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Thursday, July 13, 2006

Thou Shalt Not Drinketh Beer

Recently the Southern Baptist Convention issued this statement in total opposition to consumption of alcoholic beverages.

While I do respect their intentions, I cannot affirm this decision. The Scriptures clearly condemn drunkeness. And having just returned from Russia, I can attest to what a serious problem alcohol abuse is in that country. People everywhere are seen carrying open bottles of beer and spirits. Public intoxication there is common. I had 5 or 6 different drunk people attempt to engage me in public places such as airports, on an airplane, train stations, and the beach. Without doubt, such alcohol consumption is socially and spiritually destructive.

But I also believe that watching television more than an hour or two per week is socially and spiritually destructive. The same with Big Macs. Gluttony and obesity are also serious social, health, and spiritual issues in our time. If overeating is one of the seven deadly sins, having 3 squares a day is not.

I respect any person (Christian or otherwise) who makes the decision to not drink alcohol. I met a number of very solid Lutheran pastors in Russia who avoid alcohol, not because they see it as sinful in itself but because of the issues mentioned above. But mandating temperance is not a good solution.

First, it is pharisaical to make religious/moral legislation beyond what is contained in Scripture. There really is no avoiding the daily use of alcoholic beverages in Bible times. "The fruit of the vine" is unquestionably alcoholic wine. Before the invention of pasteurization in the 19th century and without refrigeration, it is not possible to keep grape juice from fermenting. People drank wine. Jesus made high quality wine, in massive quantities, at the wedding of Cana. In addition, there is the symbolic eschatological dimension to wine in the Bible. It is always associated with the joyfulness of banquets and feasts, particularly wedding feasts which are visages of the great wedding feast of the Lamb in heaven.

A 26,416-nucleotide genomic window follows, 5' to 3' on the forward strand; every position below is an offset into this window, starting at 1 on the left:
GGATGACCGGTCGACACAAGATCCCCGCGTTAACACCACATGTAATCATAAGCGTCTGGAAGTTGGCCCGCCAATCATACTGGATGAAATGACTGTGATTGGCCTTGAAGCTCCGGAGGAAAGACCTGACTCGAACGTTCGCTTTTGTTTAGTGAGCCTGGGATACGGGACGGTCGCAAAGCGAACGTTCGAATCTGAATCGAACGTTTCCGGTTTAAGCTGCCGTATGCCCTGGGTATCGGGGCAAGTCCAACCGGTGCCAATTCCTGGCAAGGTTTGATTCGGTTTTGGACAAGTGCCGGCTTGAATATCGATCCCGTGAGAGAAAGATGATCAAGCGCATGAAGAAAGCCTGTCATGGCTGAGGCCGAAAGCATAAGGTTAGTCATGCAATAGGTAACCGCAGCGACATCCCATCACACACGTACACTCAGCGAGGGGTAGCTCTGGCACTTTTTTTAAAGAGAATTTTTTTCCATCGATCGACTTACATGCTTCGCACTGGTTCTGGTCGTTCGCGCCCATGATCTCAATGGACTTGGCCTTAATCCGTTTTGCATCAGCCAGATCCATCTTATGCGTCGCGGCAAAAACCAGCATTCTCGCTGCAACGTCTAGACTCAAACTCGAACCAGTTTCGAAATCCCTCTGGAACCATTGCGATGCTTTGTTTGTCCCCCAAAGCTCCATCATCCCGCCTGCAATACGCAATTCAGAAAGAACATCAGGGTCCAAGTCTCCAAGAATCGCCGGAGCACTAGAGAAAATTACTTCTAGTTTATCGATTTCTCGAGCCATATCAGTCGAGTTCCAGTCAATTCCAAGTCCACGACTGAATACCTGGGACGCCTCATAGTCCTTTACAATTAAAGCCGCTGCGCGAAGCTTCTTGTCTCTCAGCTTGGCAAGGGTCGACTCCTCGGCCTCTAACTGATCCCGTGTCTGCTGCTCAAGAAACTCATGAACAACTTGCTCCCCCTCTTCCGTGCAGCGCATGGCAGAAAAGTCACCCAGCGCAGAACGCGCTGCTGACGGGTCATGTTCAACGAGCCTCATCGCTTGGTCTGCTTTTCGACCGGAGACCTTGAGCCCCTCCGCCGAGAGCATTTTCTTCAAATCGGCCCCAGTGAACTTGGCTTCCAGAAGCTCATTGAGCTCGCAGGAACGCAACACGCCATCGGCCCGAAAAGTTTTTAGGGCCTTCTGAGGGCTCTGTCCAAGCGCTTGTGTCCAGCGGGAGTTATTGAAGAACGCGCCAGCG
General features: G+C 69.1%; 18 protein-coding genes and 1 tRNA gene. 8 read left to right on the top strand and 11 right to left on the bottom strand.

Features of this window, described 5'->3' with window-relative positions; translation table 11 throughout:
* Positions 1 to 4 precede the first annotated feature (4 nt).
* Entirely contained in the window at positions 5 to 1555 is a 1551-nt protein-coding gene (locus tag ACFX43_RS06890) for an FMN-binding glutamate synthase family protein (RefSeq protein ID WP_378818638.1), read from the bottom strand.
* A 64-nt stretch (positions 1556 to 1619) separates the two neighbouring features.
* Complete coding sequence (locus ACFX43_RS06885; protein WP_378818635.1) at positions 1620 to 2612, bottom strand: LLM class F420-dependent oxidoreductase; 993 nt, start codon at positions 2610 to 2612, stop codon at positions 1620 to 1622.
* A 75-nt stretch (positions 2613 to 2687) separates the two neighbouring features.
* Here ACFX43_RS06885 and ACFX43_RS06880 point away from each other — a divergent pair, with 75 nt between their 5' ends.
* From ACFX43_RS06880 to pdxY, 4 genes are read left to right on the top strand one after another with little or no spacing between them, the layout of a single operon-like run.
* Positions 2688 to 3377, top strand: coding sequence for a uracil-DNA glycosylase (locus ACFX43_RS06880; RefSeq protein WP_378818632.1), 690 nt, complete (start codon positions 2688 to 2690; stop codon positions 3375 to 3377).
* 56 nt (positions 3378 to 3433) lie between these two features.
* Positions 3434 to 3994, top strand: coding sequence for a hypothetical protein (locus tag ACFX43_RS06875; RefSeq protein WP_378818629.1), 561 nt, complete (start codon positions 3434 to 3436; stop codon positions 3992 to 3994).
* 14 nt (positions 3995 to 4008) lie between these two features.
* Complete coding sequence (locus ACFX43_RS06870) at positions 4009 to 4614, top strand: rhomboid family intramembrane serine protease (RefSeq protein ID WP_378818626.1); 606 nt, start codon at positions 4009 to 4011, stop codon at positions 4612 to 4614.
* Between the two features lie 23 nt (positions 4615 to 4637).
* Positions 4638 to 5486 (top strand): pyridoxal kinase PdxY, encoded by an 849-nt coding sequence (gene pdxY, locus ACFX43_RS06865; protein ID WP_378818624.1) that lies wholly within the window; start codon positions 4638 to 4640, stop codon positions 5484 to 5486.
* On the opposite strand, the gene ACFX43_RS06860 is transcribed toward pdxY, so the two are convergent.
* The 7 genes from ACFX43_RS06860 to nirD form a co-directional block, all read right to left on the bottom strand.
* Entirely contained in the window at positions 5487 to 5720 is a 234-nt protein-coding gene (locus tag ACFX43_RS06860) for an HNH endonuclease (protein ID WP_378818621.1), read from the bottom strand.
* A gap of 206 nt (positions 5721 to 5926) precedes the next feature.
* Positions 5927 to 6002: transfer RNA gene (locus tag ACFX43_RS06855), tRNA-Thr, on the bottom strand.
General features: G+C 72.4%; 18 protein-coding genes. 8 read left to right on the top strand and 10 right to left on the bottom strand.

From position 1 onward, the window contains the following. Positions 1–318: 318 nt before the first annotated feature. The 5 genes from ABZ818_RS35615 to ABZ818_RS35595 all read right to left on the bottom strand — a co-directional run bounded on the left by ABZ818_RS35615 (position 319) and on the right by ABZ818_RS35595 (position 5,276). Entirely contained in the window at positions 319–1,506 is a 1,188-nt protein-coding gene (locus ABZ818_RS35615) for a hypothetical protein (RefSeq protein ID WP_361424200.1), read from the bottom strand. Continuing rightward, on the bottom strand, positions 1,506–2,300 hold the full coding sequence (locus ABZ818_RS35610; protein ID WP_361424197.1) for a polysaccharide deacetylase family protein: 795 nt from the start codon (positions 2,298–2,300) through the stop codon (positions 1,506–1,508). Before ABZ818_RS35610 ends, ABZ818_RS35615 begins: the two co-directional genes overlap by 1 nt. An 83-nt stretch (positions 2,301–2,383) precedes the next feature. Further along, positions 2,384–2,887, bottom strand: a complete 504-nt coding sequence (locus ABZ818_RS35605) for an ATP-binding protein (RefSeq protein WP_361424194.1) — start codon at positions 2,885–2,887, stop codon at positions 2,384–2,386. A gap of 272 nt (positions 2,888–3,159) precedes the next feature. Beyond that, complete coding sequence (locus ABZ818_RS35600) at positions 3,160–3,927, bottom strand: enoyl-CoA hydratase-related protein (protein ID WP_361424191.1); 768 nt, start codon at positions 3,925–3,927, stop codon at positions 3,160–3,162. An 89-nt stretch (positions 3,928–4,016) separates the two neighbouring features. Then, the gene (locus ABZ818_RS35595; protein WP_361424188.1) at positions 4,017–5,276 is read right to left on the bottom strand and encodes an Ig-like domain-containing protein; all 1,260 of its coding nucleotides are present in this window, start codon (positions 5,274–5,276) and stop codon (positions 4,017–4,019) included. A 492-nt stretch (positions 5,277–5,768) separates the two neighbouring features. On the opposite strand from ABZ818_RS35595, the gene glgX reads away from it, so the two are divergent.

OK, so I am not defending alcohol abuse. I just think it's wrong to bind consciences in this way by totally condemning even moderate alcohol consumption.

In Colossians, St. Paul says not to let anyone judge you by what you eat or drink. I don't ridicule those who abstain and I ask not to be condemned for the occasional pint of ale.

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Michael Schuermann said...

Walt Snyder had an excellent "Ask The Pastor" column on the "two wines" theory that some Baptists will cite in regards to alcoholic consumption. Definitely worth a read.

Powerball said...

Amen! I've been saying this for years and I have had my own Christianity questioned because of it.

I also respect those who choose not to drink, but "invented sin" is a big problem. We must never confuse our opinion and standards with the command of God.

c l miller said...

A few years ago a read an article about this topic which quoted Luther as saying "men can go wrong with women and wine. What shall we do then, outlaw women?" I cannot say exactly where that quote came from because I have been unable to find it myself, and the article was not footnoted. I still think the statement makes a good point.

The Beast said...